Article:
We’re so hard on ourselves when it comes to aging and, for that matter, a bunch of other stuff.  And it certainly doesn’t help when we have teen-agers pointing out even more deficiencies than we considered ourselves.

Today I’m having a great day – I had a date night with my husband last night, went to a yoga class this morning and had some afternoon delight with said husband (sorry kids but yes, we do indeed have sex!)  But there are other times when I feel exhausted, overwhelmed and emotionally drained from all of the stress and obligations in my life.

And so, while I’m in this good place, I’ve decided to write myself a birthday letter.  I intend to pull it out when I’m 70 and see the advice I gave myself and whether I took it.  I also intend to look at it when I need some reminders about how to be happy and healthy.

Dear Alison,

Another year – time flies.  Hey listen, I know there are times when you don’t think you’ve accomplished enough, don’t look good enough or feel guilty that you haven’t done enough for your kids.  Guess what?  You ARE fabulous not in spite of  being 50 some-odd years-old but because your 50 some-odd years-old.  In case you forget, here are some of the bits of advice you live (or try to live) by:

  • Be passionate about something (or maybe more than one thing.) Advocate for it, fight for it and put your heart and soul into it.
  • Keep dancing whenever you have the chance and hop up on the bar to do it at least once every year.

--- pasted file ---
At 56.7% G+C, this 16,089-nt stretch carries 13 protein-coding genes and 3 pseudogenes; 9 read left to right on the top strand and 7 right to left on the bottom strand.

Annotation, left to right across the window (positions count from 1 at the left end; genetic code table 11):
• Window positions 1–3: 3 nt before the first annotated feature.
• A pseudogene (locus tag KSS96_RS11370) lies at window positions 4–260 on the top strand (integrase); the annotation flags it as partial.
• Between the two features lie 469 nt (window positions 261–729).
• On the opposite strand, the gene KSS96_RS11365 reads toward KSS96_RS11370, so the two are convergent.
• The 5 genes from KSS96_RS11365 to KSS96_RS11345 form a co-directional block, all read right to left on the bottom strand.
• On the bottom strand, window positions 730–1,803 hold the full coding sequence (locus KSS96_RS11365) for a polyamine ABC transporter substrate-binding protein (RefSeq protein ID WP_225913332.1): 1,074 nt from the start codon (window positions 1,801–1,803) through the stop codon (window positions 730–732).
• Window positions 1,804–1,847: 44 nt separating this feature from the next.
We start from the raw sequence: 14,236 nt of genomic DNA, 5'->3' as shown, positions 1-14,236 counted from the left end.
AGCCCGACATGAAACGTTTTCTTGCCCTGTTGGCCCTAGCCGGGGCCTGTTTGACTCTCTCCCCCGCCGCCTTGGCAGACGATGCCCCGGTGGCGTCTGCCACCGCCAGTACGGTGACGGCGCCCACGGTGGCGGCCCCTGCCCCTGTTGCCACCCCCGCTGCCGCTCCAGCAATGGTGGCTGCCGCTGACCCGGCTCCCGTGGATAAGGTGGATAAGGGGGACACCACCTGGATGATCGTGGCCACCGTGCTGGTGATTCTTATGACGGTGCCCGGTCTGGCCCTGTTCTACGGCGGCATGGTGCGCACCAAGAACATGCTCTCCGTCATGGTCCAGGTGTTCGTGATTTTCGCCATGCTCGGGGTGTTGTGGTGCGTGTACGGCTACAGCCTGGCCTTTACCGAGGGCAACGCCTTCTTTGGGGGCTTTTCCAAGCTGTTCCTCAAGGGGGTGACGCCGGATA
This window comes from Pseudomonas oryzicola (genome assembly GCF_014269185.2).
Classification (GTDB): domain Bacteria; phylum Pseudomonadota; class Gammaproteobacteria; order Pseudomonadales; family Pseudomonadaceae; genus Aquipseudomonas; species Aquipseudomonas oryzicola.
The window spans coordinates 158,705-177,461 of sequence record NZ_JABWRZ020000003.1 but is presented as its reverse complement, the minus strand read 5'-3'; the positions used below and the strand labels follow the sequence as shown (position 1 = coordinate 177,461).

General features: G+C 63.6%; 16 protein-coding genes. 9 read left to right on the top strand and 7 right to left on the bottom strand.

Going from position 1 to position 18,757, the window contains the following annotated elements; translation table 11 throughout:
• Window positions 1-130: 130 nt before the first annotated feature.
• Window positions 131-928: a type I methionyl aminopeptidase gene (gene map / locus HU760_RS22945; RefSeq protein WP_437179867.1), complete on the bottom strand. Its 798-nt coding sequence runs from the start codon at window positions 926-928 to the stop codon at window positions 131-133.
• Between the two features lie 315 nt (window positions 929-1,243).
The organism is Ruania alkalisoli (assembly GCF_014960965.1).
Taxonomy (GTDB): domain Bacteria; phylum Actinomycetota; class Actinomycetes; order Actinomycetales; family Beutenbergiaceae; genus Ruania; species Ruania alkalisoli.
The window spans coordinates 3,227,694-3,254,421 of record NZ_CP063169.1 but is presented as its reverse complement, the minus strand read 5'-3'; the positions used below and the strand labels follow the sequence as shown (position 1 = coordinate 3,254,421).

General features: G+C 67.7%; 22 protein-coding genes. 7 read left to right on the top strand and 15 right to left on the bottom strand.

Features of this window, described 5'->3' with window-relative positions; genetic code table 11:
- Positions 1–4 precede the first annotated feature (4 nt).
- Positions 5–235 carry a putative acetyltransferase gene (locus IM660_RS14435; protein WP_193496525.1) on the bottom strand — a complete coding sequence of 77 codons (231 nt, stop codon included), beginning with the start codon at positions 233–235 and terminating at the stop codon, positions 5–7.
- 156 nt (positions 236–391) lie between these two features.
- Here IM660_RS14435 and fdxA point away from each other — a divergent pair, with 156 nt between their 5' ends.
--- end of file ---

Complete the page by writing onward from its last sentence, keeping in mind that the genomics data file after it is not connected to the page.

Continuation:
• Laugh at people who try to criticize you or bring you down – honestly it will diffuse them immediately.
  • Don’t dwell on friendships that didn’t survive. Take ownership for your part of the demise but then let it go.
  • Exercise your body and mind – A LOT. Learn something new every day.  Don’t be embarrassed to try a new class at the gym (people aren’t really staring at you if you trip.)
  • Consider it a win if you can do something that embarrasses your kids at least once per week.
  • It’s OK to get Botox or Juvederm if you want. If that makes you feel good why not?
  • Make smart healthy food choices but also indulge every now and then. Life is too short not to have a chocolate lava cake.
  • Keep creating your vision boards. You know that you’ve actualized everything you’ve wanted, why stop now?
  • There will be people who don’t like you. It’s OK! Act honorably, respectfully and kind and you’re good.  As long as you can look yourself in the mirror and be proud of who you are there’s no one else that you need to impress.